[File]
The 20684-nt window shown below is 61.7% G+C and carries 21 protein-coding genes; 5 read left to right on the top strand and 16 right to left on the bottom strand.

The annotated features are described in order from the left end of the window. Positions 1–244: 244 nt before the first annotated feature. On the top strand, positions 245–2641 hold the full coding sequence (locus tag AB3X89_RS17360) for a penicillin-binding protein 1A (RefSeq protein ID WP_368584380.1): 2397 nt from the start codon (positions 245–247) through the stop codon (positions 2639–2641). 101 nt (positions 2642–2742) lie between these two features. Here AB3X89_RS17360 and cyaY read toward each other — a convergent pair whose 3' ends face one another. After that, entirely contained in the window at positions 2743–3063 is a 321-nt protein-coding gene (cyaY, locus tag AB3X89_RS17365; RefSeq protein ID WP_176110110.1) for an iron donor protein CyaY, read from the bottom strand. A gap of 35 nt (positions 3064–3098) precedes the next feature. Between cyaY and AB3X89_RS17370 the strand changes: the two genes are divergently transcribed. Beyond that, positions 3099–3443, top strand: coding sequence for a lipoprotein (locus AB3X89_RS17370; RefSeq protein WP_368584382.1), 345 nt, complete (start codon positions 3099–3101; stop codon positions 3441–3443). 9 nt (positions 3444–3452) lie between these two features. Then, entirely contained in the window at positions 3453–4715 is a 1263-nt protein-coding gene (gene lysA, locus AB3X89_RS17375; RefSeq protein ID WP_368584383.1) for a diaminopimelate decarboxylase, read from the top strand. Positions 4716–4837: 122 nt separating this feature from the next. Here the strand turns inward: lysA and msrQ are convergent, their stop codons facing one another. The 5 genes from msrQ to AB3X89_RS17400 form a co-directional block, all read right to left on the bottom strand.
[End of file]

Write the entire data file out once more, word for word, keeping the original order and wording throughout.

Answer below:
The 20684-nt window shown below is 61.7% G+C and carries 21 protein-coding genes; 5 read left to right on the top strand and 16 right to left on the bottom strand.

The annotated features are described in order from the left end of the window. Positions 1–244: 244 nt before the first annotated feature. On the top strand, positions 245–2641 hold the full coding sequence (locus tag AB3X89_RS17360) for a penicillin-binding protein 1A (RefSeq protein ID WP_368584380.1): 2397 nt from the start codon (positions 245–247) through the stop codon (positions 2639–2641). 101 nt (positions 2642–2742) lie between these two features. Here AB3X89_RS17360 and cyaY read toward each other — a convergent pair whose 3' ends face one another. After that, entirely contained in the window at positions 2743–3063 is a 321-nt protein-coding gene (cyaY, locus tag AB3X89_RS17365; RefSeq protein ID WP_176110110.1) for an iron donor protein CyaY, read from the bottom strand. A gap of 35 nt (positions 3064–3098) precedes the next feature. Between cyaY and AB3X89_RS17370 the strand changes: the two genes are divergently transcribed. Beyond that, positions 3099–3443, top strand: coding sequence for a lipoprotein (locus AB3X89_RS17370; RefSeq protein WP_368584382.1), 345 nt, complete (start codon positions 3099–3101; stop codon positions 3441–3443). 9 nt (positions 3444–3452) lie between these two features. Then, entirely contained in the window at positions 3453–4715 is a 1263-nt protein-coding gene (gene lysA, locus AB3X89_RS17375; RefSeq protein ID WP_368584383.1) for a diaminopimelate decarboxylase, read from the top strand. Positions 4716–4837: 122 nt separating this feature from the next. Here the strand turns inward: lysA and msrQ are convergent, their stop codons facing one another. The 5 genes from msrQ to AB3X89_RS17400 form a co-directional block, all read right to left on the bottom strand.